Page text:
All About Lawns
Lawn Care Service Lawn Mowers and Mowing Lawn Maintenance and Care Grass Types Lawn Weeds and Pests Backyard Basics Lawn Care Provider Directory  

A Breathtaking Look at Future Lawn Mowers

by Gabby Hyman, All About Lawns Columnist

Two engineers at Princeton University are developing a hydrogen-powered engine that will make mowing your lawn an activity as green as the color of the grass itself. Chemical engineering professor Jay Benziger and Princeton graduate Claire Woo are collaborating on the hydrogen fuel-cell engine. Since water and heat are the only by-products of firing the engine, you'll be able to mow your grass and protect the environment at the same time.

How would you like to improve your lawn?
  • Make it greener
  • Eliminate patches
  • Less weeds
  • Make it thicker
Do you own your home?
Yes   No
Enter your zipcode:








The emissions currently produced by gas-powered lawn mowers are not regulated by as many EPA restrictions as car engines, making mowers large contributors of greenhouse gases. The new engines under development at Princeton will use a sealed, water reservoir, creating an estimated 100-percent fuel efficiency from the hydrogen-electric motor.


Mowing in the Millennium

Two additional Princeton graduate students have joined the project to work on water condensation issues, but Benziger claims that the team is capable of achieving "magnificent results." As designed, consumers would use the innovative lawn mowers just like conventional machines, using a throttle to increase engine power by burning more of the clean fuel.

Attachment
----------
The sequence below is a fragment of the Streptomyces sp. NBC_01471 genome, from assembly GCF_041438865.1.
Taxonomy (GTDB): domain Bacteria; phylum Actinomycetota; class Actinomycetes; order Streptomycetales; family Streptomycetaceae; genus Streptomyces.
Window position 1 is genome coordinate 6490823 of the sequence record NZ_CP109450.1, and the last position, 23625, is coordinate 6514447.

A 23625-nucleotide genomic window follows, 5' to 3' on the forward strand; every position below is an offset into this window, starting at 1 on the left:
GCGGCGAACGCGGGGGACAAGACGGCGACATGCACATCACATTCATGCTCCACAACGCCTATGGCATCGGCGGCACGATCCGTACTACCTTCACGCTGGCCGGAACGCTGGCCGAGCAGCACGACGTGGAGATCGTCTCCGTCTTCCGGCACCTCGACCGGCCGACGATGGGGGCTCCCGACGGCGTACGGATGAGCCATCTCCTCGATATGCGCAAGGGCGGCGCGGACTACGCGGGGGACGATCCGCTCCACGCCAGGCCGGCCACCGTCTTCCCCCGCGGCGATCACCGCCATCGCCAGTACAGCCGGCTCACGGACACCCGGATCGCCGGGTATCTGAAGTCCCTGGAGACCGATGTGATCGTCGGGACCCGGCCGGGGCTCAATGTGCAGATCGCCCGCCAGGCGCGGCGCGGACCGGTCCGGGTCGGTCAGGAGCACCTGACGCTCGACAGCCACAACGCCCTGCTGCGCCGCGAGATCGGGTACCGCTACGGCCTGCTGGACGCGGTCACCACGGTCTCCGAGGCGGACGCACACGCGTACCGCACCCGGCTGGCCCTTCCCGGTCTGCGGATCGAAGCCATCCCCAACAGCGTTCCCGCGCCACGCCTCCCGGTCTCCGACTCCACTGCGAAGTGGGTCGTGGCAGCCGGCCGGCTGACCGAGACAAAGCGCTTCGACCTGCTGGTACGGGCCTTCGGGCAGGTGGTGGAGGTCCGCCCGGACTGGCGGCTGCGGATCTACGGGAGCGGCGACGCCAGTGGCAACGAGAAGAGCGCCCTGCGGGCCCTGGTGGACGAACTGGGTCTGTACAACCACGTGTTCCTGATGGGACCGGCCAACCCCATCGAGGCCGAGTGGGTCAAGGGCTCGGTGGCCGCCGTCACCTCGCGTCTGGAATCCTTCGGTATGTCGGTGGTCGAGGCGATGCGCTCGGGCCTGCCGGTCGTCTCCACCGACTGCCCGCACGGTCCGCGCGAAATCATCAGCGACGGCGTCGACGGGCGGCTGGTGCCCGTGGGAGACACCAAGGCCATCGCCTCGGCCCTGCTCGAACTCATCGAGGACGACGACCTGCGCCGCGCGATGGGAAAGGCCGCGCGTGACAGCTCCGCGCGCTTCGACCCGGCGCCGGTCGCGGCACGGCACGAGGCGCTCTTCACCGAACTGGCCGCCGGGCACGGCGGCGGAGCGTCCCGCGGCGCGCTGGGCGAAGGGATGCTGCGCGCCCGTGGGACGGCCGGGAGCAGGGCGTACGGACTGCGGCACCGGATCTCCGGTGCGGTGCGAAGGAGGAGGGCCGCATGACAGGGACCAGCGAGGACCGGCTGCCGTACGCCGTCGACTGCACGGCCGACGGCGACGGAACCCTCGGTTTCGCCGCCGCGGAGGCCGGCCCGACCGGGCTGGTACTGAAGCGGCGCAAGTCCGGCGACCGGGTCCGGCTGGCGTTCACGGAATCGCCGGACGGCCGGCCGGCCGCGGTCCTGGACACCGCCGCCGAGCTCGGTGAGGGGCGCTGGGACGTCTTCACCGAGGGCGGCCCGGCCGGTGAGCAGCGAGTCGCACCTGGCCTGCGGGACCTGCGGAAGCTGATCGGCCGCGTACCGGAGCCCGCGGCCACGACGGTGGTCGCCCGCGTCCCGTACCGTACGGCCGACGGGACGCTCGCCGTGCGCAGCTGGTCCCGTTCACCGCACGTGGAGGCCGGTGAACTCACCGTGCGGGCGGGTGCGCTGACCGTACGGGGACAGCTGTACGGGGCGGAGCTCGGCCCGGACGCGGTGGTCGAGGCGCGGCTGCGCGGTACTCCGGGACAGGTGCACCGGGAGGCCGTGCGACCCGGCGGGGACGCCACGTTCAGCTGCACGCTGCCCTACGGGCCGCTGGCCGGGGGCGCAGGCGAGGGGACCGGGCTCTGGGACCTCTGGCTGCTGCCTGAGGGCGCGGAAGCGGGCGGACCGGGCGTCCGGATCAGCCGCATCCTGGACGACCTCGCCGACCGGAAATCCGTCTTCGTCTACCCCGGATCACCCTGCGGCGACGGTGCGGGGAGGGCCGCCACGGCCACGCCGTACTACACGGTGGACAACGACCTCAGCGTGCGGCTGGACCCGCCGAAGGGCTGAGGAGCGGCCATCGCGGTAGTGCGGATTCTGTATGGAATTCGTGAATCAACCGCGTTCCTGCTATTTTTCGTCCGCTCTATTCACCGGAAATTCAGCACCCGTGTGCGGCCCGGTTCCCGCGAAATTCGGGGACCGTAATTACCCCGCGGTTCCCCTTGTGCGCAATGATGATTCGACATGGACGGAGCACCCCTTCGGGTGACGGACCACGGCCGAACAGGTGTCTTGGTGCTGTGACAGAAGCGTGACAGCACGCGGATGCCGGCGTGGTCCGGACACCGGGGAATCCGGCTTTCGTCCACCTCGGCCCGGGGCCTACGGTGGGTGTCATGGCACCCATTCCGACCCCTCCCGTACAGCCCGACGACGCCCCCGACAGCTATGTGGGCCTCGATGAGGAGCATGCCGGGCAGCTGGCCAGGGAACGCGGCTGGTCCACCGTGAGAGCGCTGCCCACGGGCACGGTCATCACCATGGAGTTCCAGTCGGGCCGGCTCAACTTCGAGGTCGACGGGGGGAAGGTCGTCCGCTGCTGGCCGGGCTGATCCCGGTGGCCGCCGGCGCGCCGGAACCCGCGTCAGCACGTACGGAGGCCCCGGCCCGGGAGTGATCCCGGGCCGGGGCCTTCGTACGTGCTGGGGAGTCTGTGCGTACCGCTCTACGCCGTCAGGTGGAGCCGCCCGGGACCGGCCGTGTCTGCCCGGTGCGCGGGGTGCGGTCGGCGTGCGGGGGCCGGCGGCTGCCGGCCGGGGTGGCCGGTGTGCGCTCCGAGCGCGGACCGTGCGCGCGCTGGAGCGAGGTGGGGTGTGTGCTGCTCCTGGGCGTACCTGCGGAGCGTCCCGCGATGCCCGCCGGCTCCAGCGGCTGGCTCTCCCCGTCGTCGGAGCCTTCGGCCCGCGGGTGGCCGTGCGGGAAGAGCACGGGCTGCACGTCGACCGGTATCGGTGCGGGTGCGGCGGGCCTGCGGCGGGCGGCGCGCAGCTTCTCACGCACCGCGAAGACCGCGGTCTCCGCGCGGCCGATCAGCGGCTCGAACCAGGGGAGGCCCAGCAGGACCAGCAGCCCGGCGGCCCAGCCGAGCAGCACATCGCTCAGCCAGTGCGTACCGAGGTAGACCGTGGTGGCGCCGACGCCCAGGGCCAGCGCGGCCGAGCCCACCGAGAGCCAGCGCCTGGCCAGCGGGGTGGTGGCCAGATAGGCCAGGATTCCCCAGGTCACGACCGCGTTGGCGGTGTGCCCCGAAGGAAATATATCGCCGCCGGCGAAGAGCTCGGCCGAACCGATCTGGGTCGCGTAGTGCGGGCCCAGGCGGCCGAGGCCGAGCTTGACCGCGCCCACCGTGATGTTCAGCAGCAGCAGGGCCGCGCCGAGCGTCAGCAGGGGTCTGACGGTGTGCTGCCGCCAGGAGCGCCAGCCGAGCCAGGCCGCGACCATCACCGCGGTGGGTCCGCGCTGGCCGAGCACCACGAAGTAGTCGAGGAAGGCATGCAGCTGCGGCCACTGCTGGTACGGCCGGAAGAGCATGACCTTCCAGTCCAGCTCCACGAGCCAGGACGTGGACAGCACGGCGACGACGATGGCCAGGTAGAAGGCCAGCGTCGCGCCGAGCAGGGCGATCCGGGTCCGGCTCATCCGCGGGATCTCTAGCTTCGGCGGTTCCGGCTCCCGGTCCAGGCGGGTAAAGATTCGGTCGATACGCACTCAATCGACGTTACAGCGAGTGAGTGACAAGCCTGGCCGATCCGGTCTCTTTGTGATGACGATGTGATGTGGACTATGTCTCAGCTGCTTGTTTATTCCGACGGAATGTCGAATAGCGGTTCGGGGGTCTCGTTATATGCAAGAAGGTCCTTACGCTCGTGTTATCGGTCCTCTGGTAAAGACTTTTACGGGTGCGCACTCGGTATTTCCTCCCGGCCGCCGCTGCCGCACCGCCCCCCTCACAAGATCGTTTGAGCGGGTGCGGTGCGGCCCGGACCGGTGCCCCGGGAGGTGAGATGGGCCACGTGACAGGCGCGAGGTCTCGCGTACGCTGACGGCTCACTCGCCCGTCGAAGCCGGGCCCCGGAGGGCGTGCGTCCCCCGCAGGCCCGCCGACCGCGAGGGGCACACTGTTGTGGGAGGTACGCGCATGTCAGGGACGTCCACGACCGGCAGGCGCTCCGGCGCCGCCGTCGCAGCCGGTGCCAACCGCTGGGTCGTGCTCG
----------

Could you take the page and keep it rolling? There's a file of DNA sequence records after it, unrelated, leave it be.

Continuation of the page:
Hydrogen fuel-cell engines have been under development for several years now for use in the automobile industry. In January 2008, Honda announced development of the FCX Clarity, a zero-emission, hydrogen fuel-cell car slated to go on the American market this summer.


Back in 2003, University of Massachusetts at Amherst scientists began working on a fuel cell that creates energy from living bacteria. The bacteria would gobble up sugars from lawn clippings and fallen leaves and, in turn, generate electricity from the by-products. The bacteria-powered electrodes would generate enough juice to replenish the battery for another run at the lawn the next time the mower was fired up.

About the Author
Gabby Hyman has created online strategies and written content for Fortune 500 companies including eToys,, Siebel Systems, Microsoft Encarta, Avaya, and Nissan UK.

Featured Mower Products

See All Mower Products

© 2019 QuinStreet, Inc. All Rights Reserved.